Dehydrated methanol or di-methyl ether can be compressed to liquid at ordinary temperatures. It can be used in spark ignited or diesel engines or gas turbines. Its energy density is better than methanol but short of hydrocarbons. It could be the right synthetic fuel choice for conversion from coal, gas or biomass. It beats high pressure gas for vehicles or fuel cells.

With an antiknock index of around 20 it would be a terrible fuel for a spark ignited engine. However, as a small molecule with a low carbon content and no carbon-carbon bonds it might be much better than diesel (fossil or synthetic) for compression ignition applications, with far less particulate production and likely less toxic gas emissions as well.


I think that's the idea with methanol engines, yes. A high compression ratio is achievable. Here's a presentation on some possibilities with methanol fuel from MIT.

http://academic.sun.ac.za/microbiology/ ... edrone.pdf

They are claiming a 50% increase in efficiency over a spark ignited gasoline engine. That's probably peak efficiency though (these are the advocates talking). The actual MPG improvement will probably be a fair bit lower.

Still, it's clear that the energy density penalty is offset by increased engine efficiency. So you'd get as far as gasoline for a given tank size.


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PostPosted: Jan 13, 2014 4:42 pm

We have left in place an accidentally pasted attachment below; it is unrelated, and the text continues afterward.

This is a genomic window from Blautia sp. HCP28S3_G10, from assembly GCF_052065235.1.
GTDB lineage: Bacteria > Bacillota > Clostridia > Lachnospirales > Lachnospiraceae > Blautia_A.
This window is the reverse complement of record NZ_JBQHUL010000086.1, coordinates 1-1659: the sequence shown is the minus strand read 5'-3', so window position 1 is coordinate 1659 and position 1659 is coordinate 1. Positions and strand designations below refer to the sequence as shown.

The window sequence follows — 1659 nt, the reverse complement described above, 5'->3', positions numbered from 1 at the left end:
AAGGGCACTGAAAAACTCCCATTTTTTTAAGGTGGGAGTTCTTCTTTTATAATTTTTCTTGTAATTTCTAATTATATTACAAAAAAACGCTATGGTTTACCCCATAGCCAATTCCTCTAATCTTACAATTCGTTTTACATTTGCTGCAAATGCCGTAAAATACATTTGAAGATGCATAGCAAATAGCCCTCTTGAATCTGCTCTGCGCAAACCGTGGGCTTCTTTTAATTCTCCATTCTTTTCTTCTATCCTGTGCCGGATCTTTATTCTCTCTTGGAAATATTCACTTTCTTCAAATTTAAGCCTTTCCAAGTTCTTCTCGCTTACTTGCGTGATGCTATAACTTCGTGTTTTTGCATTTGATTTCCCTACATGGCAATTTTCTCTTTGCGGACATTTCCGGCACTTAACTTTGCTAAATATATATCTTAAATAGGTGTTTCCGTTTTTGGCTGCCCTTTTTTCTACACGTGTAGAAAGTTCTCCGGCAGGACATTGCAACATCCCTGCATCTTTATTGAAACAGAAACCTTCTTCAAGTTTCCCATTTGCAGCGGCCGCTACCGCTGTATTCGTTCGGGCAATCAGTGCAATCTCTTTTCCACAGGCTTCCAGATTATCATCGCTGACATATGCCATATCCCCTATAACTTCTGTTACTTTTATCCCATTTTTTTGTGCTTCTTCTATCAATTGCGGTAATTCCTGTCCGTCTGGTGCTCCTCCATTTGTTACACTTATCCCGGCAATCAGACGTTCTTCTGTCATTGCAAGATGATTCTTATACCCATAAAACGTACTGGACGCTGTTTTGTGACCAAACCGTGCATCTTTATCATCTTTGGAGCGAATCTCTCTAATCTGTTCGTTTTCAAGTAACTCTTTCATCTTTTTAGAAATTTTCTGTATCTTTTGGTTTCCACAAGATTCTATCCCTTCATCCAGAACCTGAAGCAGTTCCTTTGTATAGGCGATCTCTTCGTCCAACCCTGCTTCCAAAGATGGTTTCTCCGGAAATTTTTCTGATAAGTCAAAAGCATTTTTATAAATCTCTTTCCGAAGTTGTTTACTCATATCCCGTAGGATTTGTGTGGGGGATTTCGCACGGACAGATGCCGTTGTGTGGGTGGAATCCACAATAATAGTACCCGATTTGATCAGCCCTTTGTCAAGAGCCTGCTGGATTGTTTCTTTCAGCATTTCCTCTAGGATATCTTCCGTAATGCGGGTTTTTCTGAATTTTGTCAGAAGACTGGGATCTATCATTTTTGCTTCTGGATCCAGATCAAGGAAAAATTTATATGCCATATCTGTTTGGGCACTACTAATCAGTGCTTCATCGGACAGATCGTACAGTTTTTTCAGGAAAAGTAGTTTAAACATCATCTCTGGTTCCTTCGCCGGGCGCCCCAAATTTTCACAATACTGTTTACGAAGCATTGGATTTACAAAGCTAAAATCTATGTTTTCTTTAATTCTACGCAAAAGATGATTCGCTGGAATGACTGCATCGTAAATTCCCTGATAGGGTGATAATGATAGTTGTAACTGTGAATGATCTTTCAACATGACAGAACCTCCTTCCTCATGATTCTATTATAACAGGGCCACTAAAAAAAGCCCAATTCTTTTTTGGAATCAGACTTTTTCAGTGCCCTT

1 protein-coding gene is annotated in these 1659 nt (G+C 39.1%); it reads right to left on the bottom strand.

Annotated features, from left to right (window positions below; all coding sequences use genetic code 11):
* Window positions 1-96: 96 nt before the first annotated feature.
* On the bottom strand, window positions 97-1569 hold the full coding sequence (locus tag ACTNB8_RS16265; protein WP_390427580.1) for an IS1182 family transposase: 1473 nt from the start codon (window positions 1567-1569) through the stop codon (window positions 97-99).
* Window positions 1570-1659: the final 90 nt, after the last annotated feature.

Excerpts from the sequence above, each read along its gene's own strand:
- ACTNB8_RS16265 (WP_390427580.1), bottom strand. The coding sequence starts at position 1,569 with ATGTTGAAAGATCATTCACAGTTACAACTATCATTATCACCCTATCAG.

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Cyril R wrote:
That reference is for coal conversion into methanol then to gasoline products.

Not using coal means more energy expenditure to get the carbon from the air or sea.

Also the ref mentioned 15-20% loss for conversion of the first step. But it didn't mention the efficiency of the second step that actually converts to gasoline products over the zeolite catalyst. What's the energy loss there?

What's the efficiency of making diesel like products (higher alkanes than gasoline) from methanol? Surely its worse than making gasoline?


That 15-20% is the fraction of the overall heat of reaction released in that step. (So 15% of the 1.74MJ)
Not 15-20% of the energy of the fuel energy of the injected methanol.

While the reference does couch the methanol process as part of a chain from Coal it only deals with the steps after methanol product is obtained so I think that context is largely irrelevant.
You don't require any additional carbon to be obtained than you would with the methanol option, it is primarily about disposing of the unneccessary oxygen atoms that weigh down the product without contributing significant amounts of energy.

Diesel from Methanol is indeed problematic, which is why it would probably be better to direct your artificial syngas directly to Fischer-Tropsch synthesis instead of Methanol synthesis.
You could either attempt to product product diesel directly or follow Shell's example and produce wax that can then be cracked into any desired products using standard refinery equipment.


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PostPosted: Jan 13, 2014 4:46 pm